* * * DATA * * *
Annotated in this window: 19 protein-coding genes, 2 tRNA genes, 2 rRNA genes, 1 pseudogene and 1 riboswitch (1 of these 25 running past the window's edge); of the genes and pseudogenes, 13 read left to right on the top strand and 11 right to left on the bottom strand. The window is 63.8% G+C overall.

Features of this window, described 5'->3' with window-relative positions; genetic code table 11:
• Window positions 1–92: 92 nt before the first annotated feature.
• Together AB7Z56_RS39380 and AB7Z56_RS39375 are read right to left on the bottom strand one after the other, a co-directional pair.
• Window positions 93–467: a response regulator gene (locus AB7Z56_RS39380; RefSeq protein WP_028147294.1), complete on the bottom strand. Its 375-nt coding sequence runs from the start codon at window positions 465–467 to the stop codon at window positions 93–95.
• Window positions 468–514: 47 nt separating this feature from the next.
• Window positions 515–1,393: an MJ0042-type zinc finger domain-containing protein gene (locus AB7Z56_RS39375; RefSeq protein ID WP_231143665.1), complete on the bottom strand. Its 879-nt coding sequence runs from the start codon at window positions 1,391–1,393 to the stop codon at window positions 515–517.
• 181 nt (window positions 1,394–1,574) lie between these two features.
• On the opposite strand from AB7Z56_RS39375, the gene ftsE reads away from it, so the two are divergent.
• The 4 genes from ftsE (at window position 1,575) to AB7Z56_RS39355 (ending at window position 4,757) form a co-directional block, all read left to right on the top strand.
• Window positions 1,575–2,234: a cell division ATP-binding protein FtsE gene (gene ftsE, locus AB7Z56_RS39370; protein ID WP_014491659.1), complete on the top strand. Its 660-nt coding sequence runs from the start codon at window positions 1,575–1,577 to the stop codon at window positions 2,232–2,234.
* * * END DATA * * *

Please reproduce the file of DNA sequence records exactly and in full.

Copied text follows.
Annotated in this window: 19 protein-coding genes, 2 tRNA genes, 2 rRNA genes, 1 pseudogene and 1 riboswitch (1 of these 25 running past the window's edge); of the genes and pseudogenes, 13 read left to right on the top strand and 11 right to left on the bottom strand. The window is 63.8% G+C overall.

Features of this window, described 5'->3' with window-relative positions; genetic code table 11:
• Window positions 1–92: 92 nt before the first annotated feature.
• Together AB7Z56_RS39380 and AB7Z56_RS39375 are read right to left on the bottom strand one after the other, a co-directional pair.
• Window positions 93–467: a response regulator gene (locus AB7Z56_RS39380; RefSeq protein WP_028147294.1), complete on the bottom strand. Its 375-nt coding sequence runs from the start codon at window positions 465–467 to the stop codon at window positions 93–95.
• Window positions 468–514: 47 nt separating this feature from the next.
• Window positions 515–1,393: an MJ0042-type zinc finger domain-containing protein gene (locus AB7Z56_RS39375; RefSeq protein ID WP_231143665.1), complete on the bottom strand. Its 879-nt coding sequence runs from the start codon at window positions 1,391–1,393 to the stop codon at window positions 515–517.
• 181 nt (window positions 1,394–1,574) lie between these two features.
• On the opposite strand from AB7Z56_RS39375, the gene ftsE reads away from it, so the two are divergent.
• The 4 genes from ftsE (at window position 1,575) to AB7Z56_RS39355 (ending at window position 4,757) form a co-directional block, all read left to right on the top strand.
• Window positions 1,575–2,234: a cell division ATP-binding protein FtsE gene (gene ftsE, locus AB7Z56_RS39370; protein ID WP_014491659.1), complete on the top strand. Its 660-nt coding sequence runs from the start codon at window positions 1,575–1,577 to the stop codon at window positions 2,232–2,234.